Mirtazapine attenuates the expression of nicotine-induced locomotor sensitization in rats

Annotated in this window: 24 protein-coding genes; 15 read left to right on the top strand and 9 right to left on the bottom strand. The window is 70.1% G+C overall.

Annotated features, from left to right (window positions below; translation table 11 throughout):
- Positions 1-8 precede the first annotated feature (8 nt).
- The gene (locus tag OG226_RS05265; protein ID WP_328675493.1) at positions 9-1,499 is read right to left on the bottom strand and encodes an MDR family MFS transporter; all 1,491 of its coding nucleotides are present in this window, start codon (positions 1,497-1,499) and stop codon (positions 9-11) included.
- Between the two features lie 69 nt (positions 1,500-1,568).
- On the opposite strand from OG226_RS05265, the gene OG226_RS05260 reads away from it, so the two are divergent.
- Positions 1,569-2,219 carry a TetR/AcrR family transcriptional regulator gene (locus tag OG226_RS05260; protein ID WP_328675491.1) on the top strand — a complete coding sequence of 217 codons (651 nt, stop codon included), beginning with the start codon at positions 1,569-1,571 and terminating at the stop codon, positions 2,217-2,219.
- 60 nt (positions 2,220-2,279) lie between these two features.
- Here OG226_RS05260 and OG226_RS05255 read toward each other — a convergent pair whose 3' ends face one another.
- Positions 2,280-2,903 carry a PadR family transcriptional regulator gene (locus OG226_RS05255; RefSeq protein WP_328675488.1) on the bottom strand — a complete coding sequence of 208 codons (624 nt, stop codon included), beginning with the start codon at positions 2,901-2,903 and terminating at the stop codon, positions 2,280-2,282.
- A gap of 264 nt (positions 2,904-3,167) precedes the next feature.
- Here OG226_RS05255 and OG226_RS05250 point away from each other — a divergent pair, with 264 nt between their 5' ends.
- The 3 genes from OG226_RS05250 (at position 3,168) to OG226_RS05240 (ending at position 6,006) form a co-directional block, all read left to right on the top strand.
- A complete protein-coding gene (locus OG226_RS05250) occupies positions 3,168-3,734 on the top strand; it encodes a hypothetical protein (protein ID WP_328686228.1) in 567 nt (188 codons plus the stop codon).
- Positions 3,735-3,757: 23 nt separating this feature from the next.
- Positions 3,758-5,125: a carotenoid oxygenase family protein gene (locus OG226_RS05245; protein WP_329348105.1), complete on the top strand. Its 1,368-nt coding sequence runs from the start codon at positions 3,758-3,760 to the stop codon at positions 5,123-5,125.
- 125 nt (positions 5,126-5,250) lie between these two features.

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Nicotine is the primary psychoactive component of tobacco. Many addictive nicotinic actions are mediated by an increase in the activity of the serotonin (5-HT) system. Some studies show that the 5-HT2A, 5-HT2C, and 5-HT3 receptors have a central role in the induction and expression of nicotine-induced locomotor sensitization. Mirtazapine, an antagonist of the α2-adrenergic receptors, the 5-HT2A/C, and the 5-HT3 receptors, has proven effective in reducing behavioral effects induced by drugs like cocaine and methamphetamines in human and animal. In this study, we evaluated the effect of mirtazapine on the locomotor activity and on the expression of nicotine-induced locomotor sensitization. We used the nicotine locomotor sensitization paradigm to assess the effects of mirtazapine on nicotine-induced locomotor activity and locomotor sensitization. Mirtazapine (30 mg/kg, i.p.) was administered during extinction. Our study found that mirtazapine attenuated the expression of locomotor sensitization induced by different nicotine doses, decreased the duration of locomotor effects and locomotor activity induced by binge administration of nicotine. In addition, our study revealed that treatment with mirtazapine for 60 days produced an enhanced attenuation of nicotine-induced locomotor activity during the expression phase of behavioral sensitization, compared to that obtained when mirtazapine was administered for 30 days. This suggests that use of mirtazapine in controlled clinical trials may be a useful therapy to maintain abstinence for long periods.

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